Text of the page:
Howard Gordon and Alex Gansa take Mulder (David Duchovny) and Scully (Gillian Anderson) to see in their teleplay developed from a story by Gordon. Dod Kalm first aired on 10 March, 1995, and the FBI agents find themselves the rapid onset of a debilitating old age.
When a ship’s crew is rescued and brought ashore, the rescuers are stunned to see that all of them are suffering from old age, despite supposedly being in the prime of their life.
The case comes to Mulder’s attention who thinks the government may be conducting another Philadelphia Experiment, and is keen to investigate the ship and the surrounding area if they can find it. With a captain, Trondheim (John Savage) providing them transport, the agents find themselves aboard an ageing vessel, and soon they too begin to succumb to the ravages of old age.
But they find one man aboard who hasn’t suffered these inflictions, and the pair race against time, and their own bodies to discover the cause of what has happened.
It feels like a bit of a bottle episode, and while there is some good dialogue, and a smart mystery, this one for some reason, no matter how many times I’ve seen it, has never really caught my attention. Either because I’m still recovering from the previous episodes, or after their release to home video, that the next episode is so good!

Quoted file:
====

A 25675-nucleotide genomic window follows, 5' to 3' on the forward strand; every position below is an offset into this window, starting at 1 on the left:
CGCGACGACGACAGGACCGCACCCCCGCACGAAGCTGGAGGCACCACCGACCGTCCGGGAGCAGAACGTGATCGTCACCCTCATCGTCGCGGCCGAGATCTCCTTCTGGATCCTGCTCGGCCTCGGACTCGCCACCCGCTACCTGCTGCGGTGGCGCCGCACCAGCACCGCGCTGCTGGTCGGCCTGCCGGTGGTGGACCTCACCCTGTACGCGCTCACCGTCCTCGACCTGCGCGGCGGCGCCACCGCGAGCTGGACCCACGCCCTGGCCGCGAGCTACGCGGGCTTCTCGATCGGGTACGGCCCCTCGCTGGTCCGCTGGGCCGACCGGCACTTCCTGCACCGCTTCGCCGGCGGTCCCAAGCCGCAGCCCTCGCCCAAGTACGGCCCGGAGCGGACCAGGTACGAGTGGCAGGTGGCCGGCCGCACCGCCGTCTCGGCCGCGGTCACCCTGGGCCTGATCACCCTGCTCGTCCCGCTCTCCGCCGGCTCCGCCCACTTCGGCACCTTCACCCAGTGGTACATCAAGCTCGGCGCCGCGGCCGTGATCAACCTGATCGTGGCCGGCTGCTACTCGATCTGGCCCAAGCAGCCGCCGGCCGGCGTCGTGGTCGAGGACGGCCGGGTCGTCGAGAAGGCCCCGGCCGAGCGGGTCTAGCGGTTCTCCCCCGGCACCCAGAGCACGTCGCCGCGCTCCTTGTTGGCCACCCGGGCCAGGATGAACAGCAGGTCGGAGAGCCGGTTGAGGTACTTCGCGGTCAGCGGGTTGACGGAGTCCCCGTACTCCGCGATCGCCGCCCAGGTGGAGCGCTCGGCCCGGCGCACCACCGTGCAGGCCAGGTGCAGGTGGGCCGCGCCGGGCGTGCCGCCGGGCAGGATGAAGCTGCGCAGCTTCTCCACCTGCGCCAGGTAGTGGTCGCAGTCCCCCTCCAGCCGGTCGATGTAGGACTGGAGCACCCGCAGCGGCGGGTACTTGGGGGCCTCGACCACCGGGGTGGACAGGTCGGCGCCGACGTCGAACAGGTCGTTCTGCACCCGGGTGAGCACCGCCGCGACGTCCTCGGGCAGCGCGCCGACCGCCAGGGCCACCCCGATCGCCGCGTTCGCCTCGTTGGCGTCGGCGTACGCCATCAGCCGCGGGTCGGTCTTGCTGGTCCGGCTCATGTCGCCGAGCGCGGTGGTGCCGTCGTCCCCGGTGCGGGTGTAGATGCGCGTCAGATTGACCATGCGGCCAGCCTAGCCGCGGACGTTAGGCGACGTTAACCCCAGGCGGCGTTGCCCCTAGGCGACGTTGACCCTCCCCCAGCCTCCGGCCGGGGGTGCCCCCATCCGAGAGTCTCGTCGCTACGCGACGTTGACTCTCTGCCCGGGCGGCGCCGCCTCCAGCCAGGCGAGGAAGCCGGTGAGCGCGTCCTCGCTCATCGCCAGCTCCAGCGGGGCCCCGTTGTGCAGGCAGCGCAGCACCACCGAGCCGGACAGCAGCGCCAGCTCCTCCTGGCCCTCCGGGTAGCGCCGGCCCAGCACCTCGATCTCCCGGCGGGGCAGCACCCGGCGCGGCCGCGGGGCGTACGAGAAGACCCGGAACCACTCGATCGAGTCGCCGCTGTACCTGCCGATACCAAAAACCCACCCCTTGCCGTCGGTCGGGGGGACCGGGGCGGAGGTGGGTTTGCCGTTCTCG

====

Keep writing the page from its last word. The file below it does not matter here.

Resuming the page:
Either way, it’s a solid enough tale, it just ends up being kind of forgettable trapped between the Colony/End Game story (the same could be said for Fearful Symmetry) and Humbug.
Humbug changed the game for The X-Files. Sure they’d had some funny moments before, and the show specialises in sharp dialogue between its leads, but Humbug, written by Darin Morgan and first broadcast 31 March, 1995 showed that the series could still be faithful to its roots while delivering humorous tales.
And Humbug excels at both, playing with our expectations as well as our perception of those around us, based on appearance.
The duo head to a small town in Florida, to investigate a series of attacks and murders that cross gender and racial lines. The pair find themselves in a trailer park inhabited by sideshow performers, and from there things just go from scary to funny, and back again, all while commenting on how we look at one another.
From the first moment I saw this episode, to my current rewatch of it for the blog, I’ve laughed each and every time, and delight in the fact that the characters are still true to who they are while being thrown into a truly fun situation.
It works. It works so well, and would make Morgan a fan favourite with the fans, who would eagerly anticipate his next effort.
I don’t want to spoil any of it for those select few who haven’t seen it, but treat yourself, I’ll wait here, continuing my search, because the truth is out there…